In 1992, shortly after the Soviet Union’s collapse, the U.S. Congress passed the Freedom Support Act to support open markets and coordinate assistance for the successor states of the Soviet Union. Against the backdrop of Azerbaijan’s blockade on Armenia, however, Section 907 of the act forbade the application of assistance to Azerbaijan. The language was simple. “United States assistance under this or any other Act…may not be provided to the Government of Azerbaijan until the President determines, and so reports to the Congress, that the Government of Azerbaijan is taking demonstrable steps to cease all blockades and other offensive uses of force against Armenia and Nagorno-Karabakh.”
For almost a decade, Azerbaijan did not receive any of the billions of dollars distributed under the aegis of the Act. After the September 11, 2001 terrorist attacks, though, Azerbaijan positioned itself as a counterterrorism ally. The cost of Azerbaijan’s support was an amendment establishing a waiver to Section 907, applicable so long as the president (via the State Department) can certify that Azerbaijan remains committed to diplomacy.
Azerbaijan has received a waiver every year since, even though both the Trump and Biden administrations have violated the letter and spirit of the law by issuing a waiver after President Ilham Aliyev’s government launched its 2020 attack on Nagorno-Karabakh. Aliyev’s open belittling of diplomacy as a means to resolve conflict and eliminationist rhetoric against Armenia as a state should have been clear disqualifiers. Azerbaijan has interpreted the Biden administration’s continued waiver as a greenlight for aggression.
While the Biden administration should revoke the waiver for Azerbaijan (and Congress should remove the option if the State Department serially violates the law), both the State Department and Congress should recognize that Section 907 provides an even more potent tool for regional security.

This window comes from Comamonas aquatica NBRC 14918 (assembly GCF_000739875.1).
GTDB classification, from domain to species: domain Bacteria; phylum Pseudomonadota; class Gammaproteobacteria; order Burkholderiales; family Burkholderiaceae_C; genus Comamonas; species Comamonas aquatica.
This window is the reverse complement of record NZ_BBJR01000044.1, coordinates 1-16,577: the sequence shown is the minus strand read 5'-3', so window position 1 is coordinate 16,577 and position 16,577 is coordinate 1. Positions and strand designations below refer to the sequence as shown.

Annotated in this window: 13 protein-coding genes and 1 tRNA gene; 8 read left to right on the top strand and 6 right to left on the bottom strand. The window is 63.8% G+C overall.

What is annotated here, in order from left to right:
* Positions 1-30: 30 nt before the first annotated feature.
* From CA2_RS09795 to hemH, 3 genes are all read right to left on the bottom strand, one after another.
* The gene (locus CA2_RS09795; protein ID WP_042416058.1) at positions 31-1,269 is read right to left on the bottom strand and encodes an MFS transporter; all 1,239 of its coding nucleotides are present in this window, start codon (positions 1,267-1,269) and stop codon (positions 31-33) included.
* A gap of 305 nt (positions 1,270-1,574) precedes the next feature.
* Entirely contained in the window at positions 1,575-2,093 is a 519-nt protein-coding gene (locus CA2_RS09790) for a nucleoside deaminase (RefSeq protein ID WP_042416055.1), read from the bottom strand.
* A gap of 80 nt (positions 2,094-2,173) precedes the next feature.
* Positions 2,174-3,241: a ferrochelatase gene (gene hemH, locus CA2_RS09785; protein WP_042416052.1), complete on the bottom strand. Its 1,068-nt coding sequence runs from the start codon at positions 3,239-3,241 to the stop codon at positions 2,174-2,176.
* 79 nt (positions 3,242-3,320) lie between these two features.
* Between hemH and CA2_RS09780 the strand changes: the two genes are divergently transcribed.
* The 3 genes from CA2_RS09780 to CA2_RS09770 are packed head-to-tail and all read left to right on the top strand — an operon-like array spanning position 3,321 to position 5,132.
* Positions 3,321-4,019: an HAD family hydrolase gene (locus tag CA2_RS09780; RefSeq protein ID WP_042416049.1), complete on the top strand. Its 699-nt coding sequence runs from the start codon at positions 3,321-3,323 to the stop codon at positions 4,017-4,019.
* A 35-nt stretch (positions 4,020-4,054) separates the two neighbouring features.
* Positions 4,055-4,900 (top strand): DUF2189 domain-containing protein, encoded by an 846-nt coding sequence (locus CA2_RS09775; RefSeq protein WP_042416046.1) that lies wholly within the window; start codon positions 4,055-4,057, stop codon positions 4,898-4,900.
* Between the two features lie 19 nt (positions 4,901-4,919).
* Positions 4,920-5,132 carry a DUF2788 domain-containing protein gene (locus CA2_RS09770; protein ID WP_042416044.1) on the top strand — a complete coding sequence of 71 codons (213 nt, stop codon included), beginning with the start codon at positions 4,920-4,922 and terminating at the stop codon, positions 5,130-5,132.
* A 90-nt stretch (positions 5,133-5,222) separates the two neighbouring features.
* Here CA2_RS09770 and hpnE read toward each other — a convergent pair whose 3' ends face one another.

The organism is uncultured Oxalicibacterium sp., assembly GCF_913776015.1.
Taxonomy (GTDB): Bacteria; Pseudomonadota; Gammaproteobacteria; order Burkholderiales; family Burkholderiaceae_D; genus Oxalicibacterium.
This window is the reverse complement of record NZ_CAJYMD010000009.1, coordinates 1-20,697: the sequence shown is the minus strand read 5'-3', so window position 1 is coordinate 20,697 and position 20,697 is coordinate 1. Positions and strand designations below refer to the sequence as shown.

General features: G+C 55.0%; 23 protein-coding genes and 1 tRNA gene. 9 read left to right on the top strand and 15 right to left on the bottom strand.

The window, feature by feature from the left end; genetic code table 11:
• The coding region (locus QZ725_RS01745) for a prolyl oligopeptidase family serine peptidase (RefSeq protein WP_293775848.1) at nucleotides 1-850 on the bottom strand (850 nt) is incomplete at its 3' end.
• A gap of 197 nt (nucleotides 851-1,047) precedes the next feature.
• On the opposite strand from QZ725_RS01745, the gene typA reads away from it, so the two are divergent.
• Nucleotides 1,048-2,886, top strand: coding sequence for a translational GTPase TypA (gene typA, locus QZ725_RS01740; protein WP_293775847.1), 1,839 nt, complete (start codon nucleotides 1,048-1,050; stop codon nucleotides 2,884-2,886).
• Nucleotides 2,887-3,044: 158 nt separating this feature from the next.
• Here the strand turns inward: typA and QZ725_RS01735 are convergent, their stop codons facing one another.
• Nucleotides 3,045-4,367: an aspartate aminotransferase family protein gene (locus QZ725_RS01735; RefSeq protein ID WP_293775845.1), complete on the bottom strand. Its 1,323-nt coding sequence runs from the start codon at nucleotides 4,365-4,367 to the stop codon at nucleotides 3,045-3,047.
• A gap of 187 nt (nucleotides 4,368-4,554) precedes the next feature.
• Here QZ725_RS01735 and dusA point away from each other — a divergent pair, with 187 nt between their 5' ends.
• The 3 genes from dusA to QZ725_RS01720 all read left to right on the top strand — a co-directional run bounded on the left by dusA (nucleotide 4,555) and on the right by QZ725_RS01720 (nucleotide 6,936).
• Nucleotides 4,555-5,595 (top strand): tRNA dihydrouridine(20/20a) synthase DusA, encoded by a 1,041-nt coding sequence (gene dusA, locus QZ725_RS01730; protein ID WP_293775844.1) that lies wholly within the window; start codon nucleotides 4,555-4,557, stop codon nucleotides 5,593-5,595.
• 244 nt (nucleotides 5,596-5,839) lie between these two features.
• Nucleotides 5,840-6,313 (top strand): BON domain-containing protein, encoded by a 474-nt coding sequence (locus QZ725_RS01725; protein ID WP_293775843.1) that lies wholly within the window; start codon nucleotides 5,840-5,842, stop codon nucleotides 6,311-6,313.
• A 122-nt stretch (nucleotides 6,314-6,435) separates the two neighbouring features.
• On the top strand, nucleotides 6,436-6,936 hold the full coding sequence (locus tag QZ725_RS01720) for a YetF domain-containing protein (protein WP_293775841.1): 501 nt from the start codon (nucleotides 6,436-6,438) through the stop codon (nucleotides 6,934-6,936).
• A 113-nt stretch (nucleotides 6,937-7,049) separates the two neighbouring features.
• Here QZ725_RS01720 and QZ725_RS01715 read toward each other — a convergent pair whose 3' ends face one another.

There is credible evidence that, during the 2020 Nagorno-Karabakh War, Turkey both flew U.S.-provided F-16s in support of Azerbaijan and Turkish Special Forces supported Azerbaijani forces as they captured Shushi (or Shusha as the Azerbaijanis call it). While the language of Section 907 explicitly prohibits “United States assistance … [to] be provided to the Government of Azerbaijan,” it does not limit the prohibition to direct assistance. Indeed, standard American practice is to prohibit transshipment of military hardware. Whether Turks piloted the planes on behalf of Azerbaijan or allowed Azerbaijani pilots to fly them is irrelevant. Either way, Congress can embrace a creative interpretation to apply Section 907 to the prohibition of any military hardware or other assistance to Turkey, NATO member or not, so long as it too does not meet the conditions of the Freedom Support Act. Because Turkey continues to blockade Armenia and openly supported Azerbaijan’s most recent attack on Armenia proper, it is clear that Turkey would not meet the conditions. To qualify for a waiver, Turkey would essentially have to cut itself off militarily from Azerbaijan instead of using it as a proxy for military aggression and ethnic cleansing.
The ramifications of such a move go further: Turkey continues to occupy one-third of Cyprus, has bombed Kurdish and Yezidi villages in Iraq on an almost daily basis, and increasingly threatens Greek islands in the Aegean Sea. The language of Section 907 might apply to aggression toward Armenia but what happens in Armenia does not stay in Armenia.
Washington might not see Armenia as a pivotal state to regional security, but it should understand that Armenia is the proverbial canary in the coal mine. As Turkey grows more aggressive, it is essential that both Democrats and Republicans in Congress use all non-military tools in their arsenal to prevent Turkish aggression along the breadth of its land and sea borders.